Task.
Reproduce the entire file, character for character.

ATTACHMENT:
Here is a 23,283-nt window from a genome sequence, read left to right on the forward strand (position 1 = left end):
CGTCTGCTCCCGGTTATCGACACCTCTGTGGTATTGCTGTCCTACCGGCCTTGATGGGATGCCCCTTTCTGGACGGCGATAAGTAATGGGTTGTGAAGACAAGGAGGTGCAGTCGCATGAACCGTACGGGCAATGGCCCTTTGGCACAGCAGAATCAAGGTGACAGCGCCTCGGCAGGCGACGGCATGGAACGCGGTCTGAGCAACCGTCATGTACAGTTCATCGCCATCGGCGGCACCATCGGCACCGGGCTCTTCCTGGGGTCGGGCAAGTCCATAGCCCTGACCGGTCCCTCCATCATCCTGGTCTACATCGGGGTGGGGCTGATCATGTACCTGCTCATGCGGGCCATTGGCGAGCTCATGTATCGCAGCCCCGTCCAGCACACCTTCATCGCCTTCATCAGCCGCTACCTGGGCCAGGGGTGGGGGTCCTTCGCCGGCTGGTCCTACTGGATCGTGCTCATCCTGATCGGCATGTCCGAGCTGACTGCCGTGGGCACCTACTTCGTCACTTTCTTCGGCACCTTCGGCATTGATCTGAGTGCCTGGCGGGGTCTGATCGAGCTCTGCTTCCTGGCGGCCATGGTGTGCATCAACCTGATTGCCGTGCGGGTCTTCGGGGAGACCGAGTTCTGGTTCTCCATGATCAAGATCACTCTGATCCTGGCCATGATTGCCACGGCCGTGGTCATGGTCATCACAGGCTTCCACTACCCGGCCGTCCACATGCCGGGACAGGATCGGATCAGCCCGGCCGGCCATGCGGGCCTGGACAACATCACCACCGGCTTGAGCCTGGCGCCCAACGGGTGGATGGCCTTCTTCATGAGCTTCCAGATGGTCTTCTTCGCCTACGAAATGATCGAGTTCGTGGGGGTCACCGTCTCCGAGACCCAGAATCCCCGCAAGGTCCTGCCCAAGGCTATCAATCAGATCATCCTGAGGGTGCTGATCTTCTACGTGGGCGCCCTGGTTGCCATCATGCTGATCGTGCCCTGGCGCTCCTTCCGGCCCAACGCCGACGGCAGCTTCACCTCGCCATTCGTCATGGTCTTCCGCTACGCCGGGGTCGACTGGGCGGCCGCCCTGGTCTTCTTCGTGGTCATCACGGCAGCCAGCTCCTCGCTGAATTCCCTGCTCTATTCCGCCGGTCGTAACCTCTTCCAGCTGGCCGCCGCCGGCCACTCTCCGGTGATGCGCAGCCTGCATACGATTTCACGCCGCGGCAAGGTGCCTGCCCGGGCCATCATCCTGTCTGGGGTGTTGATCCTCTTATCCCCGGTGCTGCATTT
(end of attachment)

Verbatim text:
Here is a 23,283-nt window from a genome sequence, read left to right on the forward strand (position 1 = left end):
CGTCTGCTCCCGGTTATCGACACCTCTGTGGTATTGCTGTCCTACCGGCCTTGATGGGATGCCCCTTTCTGGACGGCGATAAGTAATGGGTTGTGAAGACAAGGAGGTGCAGTCGCATGAACCGTACGGGCAATGGCCCTTTGGCACAGCAGAATCAAGGTGACAGCGCCTCGGCAGGCGACGGCATGGAACGCGGTCTGAGCAACCGTCATGTACAGTTCATCGCCATCGGCGGCACCATCGGCACCGGGCTCTTCCTGGGGTCGGGCAAGTCCATAGCCCTGACCGGTCCCTCCATCATCCTGGTCTACATCGGGGTGGGGCTGATCATGTACCTGCTCATGCGGGCCATTGGCGAGCTCATGTATCGCAGCCCCGTCCAGCACACCTTCATCGCCTTCATCAGCCGCTACCTGGGCCAGGGGTGGGGGTCCTTCGCCGGCTGGTCCTACTGGATCGTGCTCATCCTGATCGGCATGTCCGAGCTGACTGCCGTGGGCACCTACTTCGTCACTTTCTTCGGCACCTTCGGCATTGATCTGAGTGCCTGGCGGGGTCTGATCGAGCTCTGCTTCCTGGCGGCCATGGTGTGCATCAACCTGATTGCCGTGCGGGTCTTCGGGGAGACCGAGTTCTGGTTCTCCATGATCAAGATCACTCTGATCCTGGCCATGATTGCCACGGCCGTGGTCATGGTCATCACAGGCTTCCACTACCCGGCCGTCCACATGCCGGGACAGGATCGGATCAGCCCGGCCGGCCATGCGGGCCTGGACAACATCACCACCGGCTTGAGCCTGGCGCCCAACGGGTGGATGGCCTTCTTCATGAGCTTCCAGATGGTCTTCTTCGCCTACGAAATGATCGAGTTCGTGGGGGTCACCGTCTCCGAGACCCAGAATCCCCGCAAGGTCCTGCCCAAGGCTATCAATCAGATCATCCTGAGGGTGCTGATCTTCTACGTGGGCGCCCTGGTTGCCATCATGCTGATCGTGCCCTGGCGCTCCTTCCGGCCCAACGCCGACGGCAGCTTCACCTCGCCATTCGTCATGGTCTTCCGCTACGCCGGGGTCGACTGGGCGGCCGCCCTGGTCTTCTTCGTGGTCATCACGGCAGCCAGCTCCTCGCTGAATTCCCTGCTCTATTCCGCCGGTCGTAACCTCTTCCAGCTGGCCGCCGCCGGCCACTCTCCGGTGATGCGCAGCCTGCATACGATTTCACGCCGCGGCAAGGTGCCTGCCCGGGCCATCATCCTGTCTGGGGTGTTGATCCTCTTATCCCCGGTGCTGCATTT